A Marine's Chronicle of the Gulf War and Other Battles

Book - 2003
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"When the marines - or "jarheads, " as they call themselves - were sent in 1990 to Saudi Arabia to fight the Iraqis, Swofford was there, with a hundred-pound pack on his shoulders and a sniper's rifle in his hands. It was one misery upon another. He lived in sand for six months, his girlfriend back home betrayed him for a scrawny hotel clerk, he was punished by boredom and fear, he considered suicide, he pulled a gun on one of his fellow marines, and he was shot at by both Iraqis and Americans. At the end of the war, Swofford hiked for miles through a landscape of incinerated Iraqi soldiers and later was nearly killed in a booby-trapped Iraqi bunker.".
"Swofford weaves this experience of war with vivid accounts of boot camp (which included physical abuse by his drill instructor), reflections on the mythos of the marines, and remembrances of battles with lovers and family. As engagement with the Iraqis draws closer, he is forced to consider what it is to be an American, a soldier, a son of a soldier, and a man." "Unlike the real-time print and television coverage of the Gulf War, which was highly scripted by the Pentagon, Swofford's account subverts the conventional wisdom that U.S. military interventions are now merely surgical insertions of superior forces that result in few American casualties. Jarhead insists we remember the Americans who are in fact wounded or killed, the fields of smoking enemy corpses left behind, and the continuing difficulty that American soldiers have reentering civilian life."--BOOK JACKET.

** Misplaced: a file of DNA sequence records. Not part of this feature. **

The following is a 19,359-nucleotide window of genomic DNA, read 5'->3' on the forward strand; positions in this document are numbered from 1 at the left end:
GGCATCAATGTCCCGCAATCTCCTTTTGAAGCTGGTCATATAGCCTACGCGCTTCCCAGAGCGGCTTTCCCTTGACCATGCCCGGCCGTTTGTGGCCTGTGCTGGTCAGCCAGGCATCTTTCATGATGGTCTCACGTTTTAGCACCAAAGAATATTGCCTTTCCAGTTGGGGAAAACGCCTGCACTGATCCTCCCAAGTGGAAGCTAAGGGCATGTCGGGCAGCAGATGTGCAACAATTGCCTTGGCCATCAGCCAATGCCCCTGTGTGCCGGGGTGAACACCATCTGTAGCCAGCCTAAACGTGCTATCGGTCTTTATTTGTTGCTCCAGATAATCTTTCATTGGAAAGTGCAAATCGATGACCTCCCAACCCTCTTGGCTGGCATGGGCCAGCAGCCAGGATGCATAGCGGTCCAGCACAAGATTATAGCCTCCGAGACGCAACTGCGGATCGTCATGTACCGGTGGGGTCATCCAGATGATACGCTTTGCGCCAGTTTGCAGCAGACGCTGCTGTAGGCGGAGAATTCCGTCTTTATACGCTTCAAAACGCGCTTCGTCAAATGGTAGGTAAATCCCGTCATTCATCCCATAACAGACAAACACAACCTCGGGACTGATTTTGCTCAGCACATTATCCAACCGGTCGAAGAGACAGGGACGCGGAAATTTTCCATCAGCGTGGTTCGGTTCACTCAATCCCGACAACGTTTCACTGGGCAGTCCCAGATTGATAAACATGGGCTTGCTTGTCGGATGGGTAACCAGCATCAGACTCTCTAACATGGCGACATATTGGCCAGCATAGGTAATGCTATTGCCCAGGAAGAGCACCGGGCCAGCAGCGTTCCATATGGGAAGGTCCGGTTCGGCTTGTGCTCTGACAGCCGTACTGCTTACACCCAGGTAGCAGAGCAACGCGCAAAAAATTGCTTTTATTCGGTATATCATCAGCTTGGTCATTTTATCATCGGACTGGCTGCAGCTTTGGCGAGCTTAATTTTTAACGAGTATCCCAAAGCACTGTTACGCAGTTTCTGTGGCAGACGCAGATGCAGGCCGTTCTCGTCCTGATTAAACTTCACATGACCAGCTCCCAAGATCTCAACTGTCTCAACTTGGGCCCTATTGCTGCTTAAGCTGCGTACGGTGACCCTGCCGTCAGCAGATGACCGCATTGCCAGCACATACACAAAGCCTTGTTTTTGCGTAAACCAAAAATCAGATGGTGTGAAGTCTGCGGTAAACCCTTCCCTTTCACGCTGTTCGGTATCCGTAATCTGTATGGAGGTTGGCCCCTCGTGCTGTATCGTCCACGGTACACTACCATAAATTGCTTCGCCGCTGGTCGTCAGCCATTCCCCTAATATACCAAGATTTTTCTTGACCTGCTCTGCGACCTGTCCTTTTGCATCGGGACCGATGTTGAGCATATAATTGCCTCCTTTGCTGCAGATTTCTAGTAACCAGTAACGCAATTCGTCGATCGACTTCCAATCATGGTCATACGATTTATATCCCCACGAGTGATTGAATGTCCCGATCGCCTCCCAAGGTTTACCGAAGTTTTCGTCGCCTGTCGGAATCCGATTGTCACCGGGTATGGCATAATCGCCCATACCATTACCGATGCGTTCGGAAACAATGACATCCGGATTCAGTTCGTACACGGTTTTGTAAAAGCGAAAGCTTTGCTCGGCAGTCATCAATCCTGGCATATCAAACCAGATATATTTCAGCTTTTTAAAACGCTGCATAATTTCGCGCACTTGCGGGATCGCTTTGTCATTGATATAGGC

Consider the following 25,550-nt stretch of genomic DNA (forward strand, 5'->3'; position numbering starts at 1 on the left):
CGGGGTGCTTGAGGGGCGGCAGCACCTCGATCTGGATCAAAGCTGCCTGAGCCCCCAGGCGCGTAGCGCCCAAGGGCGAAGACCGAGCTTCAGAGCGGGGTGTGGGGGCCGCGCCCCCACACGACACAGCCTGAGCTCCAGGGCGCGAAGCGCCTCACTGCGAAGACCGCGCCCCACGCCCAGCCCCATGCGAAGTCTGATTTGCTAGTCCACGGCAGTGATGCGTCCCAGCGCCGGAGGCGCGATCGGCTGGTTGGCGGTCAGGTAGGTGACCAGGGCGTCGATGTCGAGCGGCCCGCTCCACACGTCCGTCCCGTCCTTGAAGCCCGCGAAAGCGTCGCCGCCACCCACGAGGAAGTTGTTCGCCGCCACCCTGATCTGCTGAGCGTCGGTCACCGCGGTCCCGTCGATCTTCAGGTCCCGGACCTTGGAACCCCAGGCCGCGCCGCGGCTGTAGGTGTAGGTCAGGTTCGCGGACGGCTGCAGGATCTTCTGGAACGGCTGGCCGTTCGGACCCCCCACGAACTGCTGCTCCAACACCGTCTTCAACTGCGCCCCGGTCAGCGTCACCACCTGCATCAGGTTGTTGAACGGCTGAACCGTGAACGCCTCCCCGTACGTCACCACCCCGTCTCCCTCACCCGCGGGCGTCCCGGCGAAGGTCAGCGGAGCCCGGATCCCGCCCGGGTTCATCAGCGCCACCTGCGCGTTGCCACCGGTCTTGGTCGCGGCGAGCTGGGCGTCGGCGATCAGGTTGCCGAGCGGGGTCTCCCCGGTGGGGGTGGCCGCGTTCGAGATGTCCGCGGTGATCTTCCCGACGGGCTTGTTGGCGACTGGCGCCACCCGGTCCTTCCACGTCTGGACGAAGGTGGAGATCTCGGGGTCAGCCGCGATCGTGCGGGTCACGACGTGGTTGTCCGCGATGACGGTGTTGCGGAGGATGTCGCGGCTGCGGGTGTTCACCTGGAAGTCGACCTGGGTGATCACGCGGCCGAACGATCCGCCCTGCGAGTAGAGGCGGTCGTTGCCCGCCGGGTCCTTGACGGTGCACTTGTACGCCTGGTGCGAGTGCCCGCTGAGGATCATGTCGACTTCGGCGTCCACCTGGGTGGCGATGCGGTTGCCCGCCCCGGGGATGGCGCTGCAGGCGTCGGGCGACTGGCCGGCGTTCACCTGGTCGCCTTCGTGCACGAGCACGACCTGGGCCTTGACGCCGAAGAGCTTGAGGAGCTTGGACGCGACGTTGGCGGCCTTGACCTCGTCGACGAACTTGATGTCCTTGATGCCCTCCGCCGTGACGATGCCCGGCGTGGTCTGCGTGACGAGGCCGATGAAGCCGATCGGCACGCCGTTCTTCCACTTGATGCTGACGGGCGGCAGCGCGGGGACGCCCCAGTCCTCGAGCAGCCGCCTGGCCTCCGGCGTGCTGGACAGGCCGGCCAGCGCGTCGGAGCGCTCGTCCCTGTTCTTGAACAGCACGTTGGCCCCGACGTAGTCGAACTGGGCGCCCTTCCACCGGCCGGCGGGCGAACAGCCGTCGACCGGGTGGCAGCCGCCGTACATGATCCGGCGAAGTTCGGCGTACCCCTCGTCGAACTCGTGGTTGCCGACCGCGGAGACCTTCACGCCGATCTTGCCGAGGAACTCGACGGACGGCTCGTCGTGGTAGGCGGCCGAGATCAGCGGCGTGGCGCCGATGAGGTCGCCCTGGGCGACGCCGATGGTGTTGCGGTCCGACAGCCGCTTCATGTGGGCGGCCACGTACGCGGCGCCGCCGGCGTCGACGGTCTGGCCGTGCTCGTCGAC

Publisher: New York : Scribner, 2003.
ISBN: 9780743235358
Branch Call Number: 956.70442 SWO
Characteristics: 261 p. ; 21 cm.


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Sep 17, 2015

Anthony Swofford's celebrated memoir of his time as a marine in the first Gulf War. It was praised for its rawness and unsentimental view of combat, but few pointed out that the Gulf War was hardly a major conflict for America and involved minimal fighting and few casualties. So it is interesting in the sense that it's about the build up to the war and the boredom that the men experience waiting around for combat. Yet this becomes somewhat tedious after a while and you can sense Swofford trying to make it more interesting, but you can't help but think, "This was hardly Tet or Omaha Beach." Worth reading for a look at an oft forgotten conflict, but not exactly a classic. A decent film version came out in 2005.

JCLHelenH Mar 05, 2013

I heard Swofford speak at the 2012 Disabled American Veterans Winter Sports Clinic, where he shared that re-adjusting to civilian life was very difficult. He writes beautifully about ugly and confusing things.

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